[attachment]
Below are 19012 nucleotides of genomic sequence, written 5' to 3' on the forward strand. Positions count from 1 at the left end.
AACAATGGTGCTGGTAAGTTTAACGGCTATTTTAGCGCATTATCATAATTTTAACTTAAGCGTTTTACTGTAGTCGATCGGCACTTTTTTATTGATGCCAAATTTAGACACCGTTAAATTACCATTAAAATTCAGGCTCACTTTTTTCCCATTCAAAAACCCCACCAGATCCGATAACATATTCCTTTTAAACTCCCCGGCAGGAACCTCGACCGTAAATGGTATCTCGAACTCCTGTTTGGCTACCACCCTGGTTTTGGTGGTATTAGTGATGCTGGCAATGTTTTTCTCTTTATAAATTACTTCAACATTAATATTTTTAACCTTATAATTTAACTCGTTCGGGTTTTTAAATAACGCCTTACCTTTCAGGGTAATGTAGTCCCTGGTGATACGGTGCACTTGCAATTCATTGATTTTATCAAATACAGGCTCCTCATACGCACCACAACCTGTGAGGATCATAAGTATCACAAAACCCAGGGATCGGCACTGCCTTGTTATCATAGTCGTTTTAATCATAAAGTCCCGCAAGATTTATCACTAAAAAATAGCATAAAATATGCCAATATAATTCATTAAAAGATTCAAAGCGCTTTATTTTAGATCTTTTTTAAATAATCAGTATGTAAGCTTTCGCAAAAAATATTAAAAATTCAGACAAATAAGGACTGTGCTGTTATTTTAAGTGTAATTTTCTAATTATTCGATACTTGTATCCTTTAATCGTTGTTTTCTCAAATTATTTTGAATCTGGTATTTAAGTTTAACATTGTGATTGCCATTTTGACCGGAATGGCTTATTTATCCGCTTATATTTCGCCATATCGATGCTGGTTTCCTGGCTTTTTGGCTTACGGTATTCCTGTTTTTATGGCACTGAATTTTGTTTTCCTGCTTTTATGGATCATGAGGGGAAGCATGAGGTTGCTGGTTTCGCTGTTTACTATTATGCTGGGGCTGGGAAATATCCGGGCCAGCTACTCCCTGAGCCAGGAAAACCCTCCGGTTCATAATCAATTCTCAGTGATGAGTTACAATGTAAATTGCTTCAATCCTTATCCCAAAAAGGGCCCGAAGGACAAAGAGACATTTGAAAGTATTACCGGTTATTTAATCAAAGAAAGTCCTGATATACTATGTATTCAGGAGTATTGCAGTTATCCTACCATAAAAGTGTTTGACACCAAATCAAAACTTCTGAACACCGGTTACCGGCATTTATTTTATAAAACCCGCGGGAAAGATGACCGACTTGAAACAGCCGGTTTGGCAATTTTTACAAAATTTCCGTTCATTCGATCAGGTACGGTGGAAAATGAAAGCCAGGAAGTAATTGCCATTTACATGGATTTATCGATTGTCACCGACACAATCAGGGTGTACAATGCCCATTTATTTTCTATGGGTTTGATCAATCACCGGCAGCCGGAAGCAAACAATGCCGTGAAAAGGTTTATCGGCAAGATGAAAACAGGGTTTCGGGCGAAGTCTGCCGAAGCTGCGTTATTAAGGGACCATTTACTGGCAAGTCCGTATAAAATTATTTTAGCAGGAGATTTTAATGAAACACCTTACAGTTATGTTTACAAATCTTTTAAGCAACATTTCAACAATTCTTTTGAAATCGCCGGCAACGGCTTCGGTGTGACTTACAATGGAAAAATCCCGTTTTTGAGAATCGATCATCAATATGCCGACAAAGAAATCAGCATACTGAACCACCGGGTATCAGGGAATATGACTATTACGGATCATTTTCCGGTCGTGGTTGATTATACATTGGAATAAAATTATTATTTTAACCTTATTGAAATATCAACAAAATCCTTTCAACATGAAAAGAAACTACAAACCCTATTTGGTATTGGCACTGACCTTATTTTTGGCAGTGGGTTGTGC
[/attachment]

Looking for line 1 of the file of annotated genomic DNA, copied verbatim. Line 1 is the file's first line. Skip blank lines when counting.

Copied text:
Below are 19012 nucleotides of genomic sequence, written 5' to 3' on the forward strand. Positions count from 1 at the left end.